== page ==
How do I get a Library card?
Getting a Wilton Manors Library card is easy, and it’s free. Applications are available at the Library. Additional requirements are as follows:
- An adult must complete and sign an application and present:
- A current valid ID with photo, name, and Broward County address (driver’s license, Florida state ID, etc.), OR;
- A photo ID and another form of identification which must include name and Broward County address. Accepted forms of ID include: personal check; current telephone, electric, or cable bill; mail with a current postmark (within 30 days) or voter registration card. (Post office box numbers are not accepted.)
- Children five years of age or older may obtain their own library card only after one parent or guardian has obtained a card.
- Persons sixteen years or older may obtain an adult library card with proper identification.
- New cardholders may check out up to 2 items the first time they use their library card.
Replacing Your Library Card
If a library card is lost, please report it to the Library immediately. A library cardholder is responsible for all materials, fines, and fees charged against his or her library card until its loss is reported to the Library. If a library card is lost, the cardholder must pay a $3 replacement fee, and present current valid ID to get a new card.
How to Log in to Your Library AccountVerso is the Library's automated management system. This is the system used to keep track of borrowing, cataloging new items, etc. You may search the catalog without logging in, however, you must log in if you wish to renew or reserve items online or check your record to see what items you have checked out and when they are due.
In order to log in, please follow the steps below.
- Go to: http://rspl-verso.auto-graphics.com.
- Click on the "Login" button.
- Enter your library card number (barcode) and the password “userpass.” You will be prompted to create your own password.
- Begin a basic search of our catalog by typing a title, an author, or a subject into the box. Click on Advanced search or Choose Resources to also search materials in other databases.
- Double-click on the title in which you are interested. At the full-record screen, you may place items on reserve, add them to your list (which you can create in the right-hand frame), or write reviews.
- Click the My Account tab at the top of the page to view a list of the items you have checked out or reserved; to view your search history; and to sign up for e-mail alerts (add your e-mail address to your profile information, and choose what day you would like to receive updates).
A cardholder may borrow up to 20 items (except for DVDs and videos, which are limited to 5 per household) including:Books, magazines, music CDs, and audiobooks. Our book collection includes large print titles, paperbacks, adult and juvenile selections, and Spanish language titles.
Most books 21 days
New fiction 7 days
Movies 3 days
Documentary movies 7 days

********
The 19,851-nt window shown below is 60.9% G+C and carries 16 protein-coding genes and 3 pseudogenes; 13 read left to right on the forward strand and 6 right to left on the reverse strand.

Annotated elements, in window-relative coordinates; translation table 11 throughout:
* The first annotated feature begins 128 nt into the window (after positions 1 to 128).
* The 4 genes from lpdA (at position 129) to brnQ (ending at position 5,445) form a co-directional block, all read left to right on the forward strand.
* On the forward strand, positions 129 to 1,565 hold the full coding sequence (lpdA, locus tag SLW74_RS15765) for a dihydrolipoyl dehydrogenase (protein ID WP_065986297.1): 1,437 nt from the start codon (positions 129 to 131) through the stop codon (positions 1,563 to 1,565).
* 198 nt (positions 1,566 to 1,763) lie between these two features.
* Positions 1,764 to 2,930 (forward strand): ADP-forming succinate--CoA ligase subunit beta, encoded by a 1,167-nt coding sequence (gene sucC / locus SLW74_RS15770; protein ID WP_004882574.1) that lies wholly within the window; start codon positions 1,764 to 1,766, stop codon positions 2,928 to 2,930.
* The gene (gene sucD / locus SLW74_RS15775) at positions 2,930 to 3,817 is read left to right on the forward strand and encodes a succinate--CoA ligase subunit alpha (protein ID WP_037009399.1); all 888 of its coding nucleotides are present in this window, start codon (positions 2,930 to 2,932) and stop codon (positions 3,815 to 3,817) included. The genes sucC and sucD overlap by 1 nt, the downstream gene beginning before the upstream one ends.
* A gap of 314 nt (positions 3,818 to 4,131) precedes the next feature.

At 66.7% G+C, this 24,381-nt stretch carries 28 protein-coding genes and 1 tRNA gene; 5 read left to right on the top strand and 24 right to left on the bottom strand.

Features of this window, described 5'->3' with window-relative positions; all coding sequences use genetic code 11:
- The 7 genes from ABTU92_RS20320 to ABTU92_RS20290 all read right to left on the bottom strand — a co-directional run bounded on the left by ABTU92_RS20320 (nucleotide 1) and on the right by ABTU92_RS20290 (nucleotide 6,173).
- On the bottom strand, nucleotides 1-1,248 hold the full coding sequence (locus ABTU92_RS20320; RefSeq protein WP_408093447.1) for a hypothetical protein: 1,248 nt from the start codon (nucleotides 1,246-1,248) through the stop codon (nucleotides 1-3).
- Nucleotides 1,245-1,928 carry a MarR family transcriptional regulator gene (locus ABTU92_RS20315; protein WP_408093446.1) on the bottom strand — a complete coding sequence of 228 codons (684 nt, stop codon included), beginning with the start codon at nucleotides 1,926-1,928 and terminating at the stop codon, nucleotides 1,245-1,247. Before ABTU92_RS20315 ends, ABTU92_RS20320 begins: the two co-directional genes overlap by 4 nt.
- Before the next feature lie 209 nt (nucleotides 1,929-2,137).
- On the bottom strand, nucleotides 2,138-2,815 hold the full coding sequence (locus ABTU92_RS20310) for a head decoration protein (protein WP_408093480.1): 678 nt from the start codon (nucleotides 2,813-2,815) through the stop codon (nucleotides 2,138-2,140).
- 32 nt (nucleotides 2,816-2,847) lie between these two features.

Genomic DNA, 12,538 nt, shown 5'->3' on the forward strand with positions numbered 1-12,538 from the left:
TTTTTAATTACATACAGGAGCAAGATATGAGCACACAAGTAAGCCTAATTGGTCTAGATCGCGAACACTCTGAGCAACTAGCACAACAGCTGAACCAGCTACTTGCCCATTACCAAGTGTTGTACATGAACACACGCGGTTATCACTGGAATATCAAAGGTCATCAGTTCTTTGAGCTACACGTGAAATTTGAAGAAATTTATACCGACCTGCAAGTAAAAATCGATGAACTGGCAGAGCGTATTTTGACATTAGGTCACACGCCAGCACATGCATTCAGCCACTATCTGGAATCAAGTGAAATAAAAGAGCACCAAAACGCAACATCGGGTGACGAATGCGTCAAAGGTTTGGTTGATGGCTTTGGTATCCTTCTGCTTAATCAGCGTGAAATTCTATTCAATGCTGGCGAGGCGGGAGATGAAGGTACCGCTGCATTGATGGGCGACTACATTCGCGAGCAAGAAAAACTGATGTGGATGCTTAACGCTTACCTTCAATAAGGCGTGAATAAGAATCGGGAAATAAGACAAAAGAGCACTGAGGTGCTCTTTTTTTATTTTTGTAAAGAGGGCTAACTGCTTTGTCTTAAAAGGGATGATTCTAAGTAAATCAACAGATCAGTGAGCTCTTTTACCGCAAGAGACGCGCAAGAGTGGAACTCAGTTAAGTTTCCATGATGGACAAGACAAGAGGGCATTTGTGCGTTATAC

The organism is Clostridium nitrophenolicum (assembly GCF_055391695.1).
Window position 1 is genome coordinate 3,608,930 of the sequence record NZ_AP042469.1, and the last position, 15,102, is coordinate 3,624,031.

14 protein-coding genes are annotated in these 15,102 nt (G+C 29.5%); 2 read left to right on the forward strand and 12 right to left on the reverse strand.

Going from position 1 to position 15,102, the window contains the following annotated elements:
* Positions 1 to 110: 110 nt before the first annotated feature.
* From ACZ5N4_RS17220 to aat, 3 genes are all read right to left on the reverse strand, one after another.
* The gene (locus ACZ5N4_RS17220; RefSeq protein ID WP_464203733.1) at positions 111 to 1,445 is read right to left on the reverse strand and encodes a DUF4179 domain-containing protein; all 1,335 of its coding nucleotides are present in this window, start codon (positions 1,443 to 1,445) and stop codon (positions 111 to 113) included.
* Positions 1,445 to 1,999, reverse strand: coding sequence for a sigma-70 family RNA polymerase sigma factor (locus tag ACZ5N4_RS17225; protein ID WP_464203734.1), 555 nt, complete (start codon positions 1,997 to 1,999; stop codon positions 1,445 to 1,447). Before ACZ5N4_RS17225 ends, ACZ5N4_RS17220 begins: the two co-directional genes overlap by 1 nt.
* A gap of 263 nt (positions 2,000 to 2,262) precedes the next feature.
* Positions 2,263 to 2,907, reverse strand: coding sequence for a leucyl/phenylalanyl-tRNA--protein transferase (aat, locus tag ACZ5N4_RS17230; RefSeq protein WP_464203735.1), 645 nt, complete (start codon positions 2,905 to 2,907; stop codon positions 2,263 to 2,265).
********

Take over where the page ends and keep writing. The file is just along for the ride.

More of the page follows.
Magazines 7 days
Music CDs 21 days
Audiobooks 21 daysE-books and E-audiobooks 14 days
The fine for overdue materials is 15 cents per day, except video materials and reserve books, which are 50 cents per day. Patrons are charged for books that are lost, damaged, or never returned.
Placing Holds on Materials
If an item is checked out, you can place a hold on it – in-person, over the phone, or through the Library’s online catalog.
You may renew an item once, unless there is a hold on it. Renew in person, on the phone, or through the Library’s online catalog.
Florida Public Library Outcomes & Standards 2015
The Florida Library Association (FLA) completed its work on a new set of Outcomes and Standards for Florida Public Libraries in 2016. The Outcomes section is a new addition to FLA’s traditional Standards model. The new progressive approach, moves from quantitative measures indicating services provided, to outcomes that indicate what happens when community members use the library. Outcomes show the transformative nature of public library work, demonstrating the changes in attitudes of patrons, their perceptions, satisfaction, or level of confidence in library services, and patron knowledge and skills gained as a result of using the library. The Standards section measures 8 categories of library service and programming: Customer Centered Institution, Community Collaborator, Access Point, Center of Knowledge, Education and Lifelong Learning, Popular Culture and Civic Engagement Community Center, EGovernment and Economic Development, Center for Child and Teen Literacy Development, Sustainable Organization.
As a result of on-going advances in technology and the modern necessity to communicate through online channels libraries continue to be essential community centers for digital literacy, lifelong learning, youth education, employment, entrepreneurship, and engagement and empowerment. Staffed by librarians who are information, literacy, and technology specialists, libraries foster community cohesion, stability and sense of place, and individual growth and enlightenment.
This document can be found on the Fla website. To view it, please follow this link.